Let’s be honest: Cheating has been a part of NASCAR since its first race at the Charlotte Fairgrounds on June 19, 1949.
Winner Glenn Dunnaway was disqualified for having “altered shock absorbers” and the victory was given to Jim Roper.
I recall an era when cheating was rampant — or at least it seemed that way. Not a race went by without NASCAR’s confiscation of an illegal part and the accompanying punishment decree.
Throughout the 1970s and ’80s, rules bending and breaking was simply a part of the game. Teams would push the envelope to gain a competitive edge, and NASCAR inspectors would do their best to nab them.
I always believed teams had a huge edge. They built and prepared the cars and thus well-paid crews and crew chiefs were free to use their imaginations. Believe me, they did.
Inspectors did not have that advantage. They were a small, underpaid group that worked long hours with relatively few tools.
However, they did their best — and were often successful.
But not always.
“Here’s the deal,” Hall of Fame team owner and mechanic Bud Moore once said. “I’ll do 10 things to the car. NASCAR is pretty good. It will find seven of ’em. But I’m still three to the good.”
It reached the point where fans enjoyed the weekly cat-and-mouse game between NASCAR and its competitors. And some of the perpetrators were so daring and imaginative they became celebrities.
For many fans, it seemed just as much fun to learn what such sly team owners as Junior Johnson and Hoss Ellington or crew chiefs Gary Nelson and “Suitcase Jake” Elder were up to as it was to watch any race.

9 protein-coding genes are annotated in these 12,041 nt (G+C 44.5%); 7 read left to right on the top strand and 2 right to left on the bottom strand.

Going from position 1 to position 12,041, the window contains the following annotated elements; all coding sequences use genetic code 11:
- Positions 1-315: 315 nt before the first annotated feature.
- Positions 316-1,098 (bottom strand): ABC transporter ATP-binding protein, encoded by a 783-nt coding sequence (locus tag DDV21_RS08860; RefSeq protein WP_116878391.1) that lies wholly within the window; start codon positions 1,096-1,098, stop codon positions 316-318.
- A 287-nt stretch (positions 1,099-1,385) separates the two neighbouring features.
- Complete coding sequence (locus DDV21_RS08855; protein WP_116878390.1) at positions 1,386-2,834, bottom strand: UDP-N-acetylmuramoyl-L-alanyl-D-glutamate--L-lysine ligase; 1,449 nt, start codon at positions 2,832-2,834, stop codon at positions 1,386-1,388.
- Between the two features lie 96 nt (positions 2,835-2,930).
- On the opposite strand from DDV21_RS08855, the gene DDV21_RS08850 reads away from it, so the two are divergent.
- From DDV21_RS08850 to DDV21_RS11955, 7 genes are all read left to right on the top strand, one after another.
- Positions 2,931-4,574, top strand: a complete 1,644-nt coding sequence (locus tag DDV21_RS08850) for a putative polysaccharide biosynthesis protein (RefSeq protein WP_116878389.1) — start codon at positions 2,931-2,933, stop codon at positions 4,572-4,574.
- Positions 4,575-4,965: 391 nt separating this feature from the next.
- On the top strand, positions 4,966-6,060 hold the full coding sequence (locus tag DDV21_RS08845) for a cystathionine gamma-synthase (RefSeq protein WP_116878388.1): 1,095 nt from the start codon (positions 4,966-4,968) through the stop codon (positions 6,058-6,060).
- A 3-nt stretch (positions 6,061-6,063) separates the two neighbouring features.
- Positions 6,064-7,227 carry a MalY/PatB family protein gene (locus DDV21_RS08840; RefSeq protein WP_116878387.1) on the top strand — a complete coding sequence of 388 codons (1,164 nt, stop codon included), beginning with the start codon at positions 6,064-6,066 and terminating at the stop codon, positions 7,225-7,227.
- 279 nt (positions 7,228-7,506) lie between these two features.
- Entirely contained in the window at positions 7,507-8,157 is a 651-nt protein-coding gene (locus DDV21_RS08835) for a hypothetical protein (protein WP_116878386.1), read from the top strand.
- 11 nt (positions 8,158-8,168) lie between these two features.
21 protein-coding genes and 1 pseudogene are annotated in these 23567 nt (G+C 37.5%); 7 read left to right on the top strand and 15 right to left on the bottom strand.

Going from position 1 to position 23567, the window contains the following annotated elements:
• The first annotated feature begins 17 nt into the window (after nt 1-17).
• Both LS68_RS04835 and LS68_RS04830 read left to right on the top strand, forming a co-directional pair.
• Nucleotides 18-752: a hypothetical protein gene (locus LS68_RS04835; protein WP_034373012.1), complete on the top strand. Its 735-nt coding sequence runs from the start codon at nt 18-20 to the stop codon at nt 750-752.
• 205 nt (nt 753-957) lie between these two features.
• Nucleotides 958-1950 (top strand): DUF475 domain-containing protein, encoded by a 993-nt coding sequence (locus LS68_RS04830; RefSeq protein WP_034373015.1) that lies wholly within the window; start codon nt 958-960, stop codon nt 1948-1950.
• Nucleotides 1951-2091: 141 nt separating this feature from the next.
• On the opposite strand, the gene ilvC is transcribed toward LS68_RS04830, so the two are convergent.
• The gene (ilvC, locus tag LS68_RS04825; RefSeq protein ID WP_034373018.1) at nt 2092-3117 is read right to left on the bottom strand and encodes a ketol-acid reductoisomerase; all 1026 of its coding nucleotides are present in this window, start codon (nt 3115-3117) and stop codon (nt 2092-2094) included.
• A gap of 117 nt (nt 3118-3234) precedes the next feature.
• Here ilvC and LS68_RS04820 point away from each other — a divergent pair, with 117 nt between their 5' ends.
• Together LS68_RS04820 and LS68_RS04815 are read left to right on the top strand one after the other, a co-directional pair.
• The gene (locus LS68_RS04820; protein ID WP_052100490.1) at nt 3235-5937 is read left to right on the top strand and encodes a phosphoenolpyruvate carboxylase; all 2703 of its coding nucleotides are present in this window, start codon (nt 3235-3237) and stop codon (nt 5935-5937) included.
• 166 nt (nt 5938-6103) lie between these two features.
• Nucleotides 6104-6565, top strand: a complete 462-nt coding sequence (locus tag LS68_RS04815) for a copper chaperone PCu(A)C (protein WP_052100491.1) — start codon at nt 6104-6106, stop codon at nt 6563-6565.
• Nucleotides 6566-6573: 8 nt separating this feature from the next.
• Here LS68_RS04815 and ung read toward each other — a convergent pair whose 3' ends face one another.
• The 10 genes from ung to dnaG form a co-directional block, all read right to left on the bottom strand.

As prevalent as cheating was during this time — I always maintained that there wasn’t a perfectly legal car in any starting lineup — there was one name never associated with it, not in the slightest.
The name was Richard Petty, the undisputed “King” of NASCAR.
But that changed on Nov. 6, 1983 at what was then known as Atlanta International Raceway.
Racing for the family-owned, vaunted Petty Enterprises team with crew chief Robin Pemberton, Petty had a good start to the ’83 season.
He won two races by early May at Rockingham and Talladega. But as the season progressed, he grew more uncompetitive.
He told his brother and engine builder Maurice “Chief” Petty that he needed more horsepower to change that.
I can just imagine the response of his irascible younger brother: “What the hell do you think I’m trying to do?”
Although he did have two victories, Petty came into the Atlanta Journal 500, the next-to-last race of the year, with only five top-five finishes.
The problem became obvious after qualifying. His Pontiac was two miles per hour slower than that of pole winner Tim Richmond. Petty started 20th.
But as the race wound to a close, things changed. Petty’s team changed four tires during the eighth and final caution flag.
On the restart, Petty moved into second place. Then with 22 laps remaining, he shot past Darrell Waltrip to take the lead for the first time in the race.
“He went by me like I was tied down,” Waltrip said.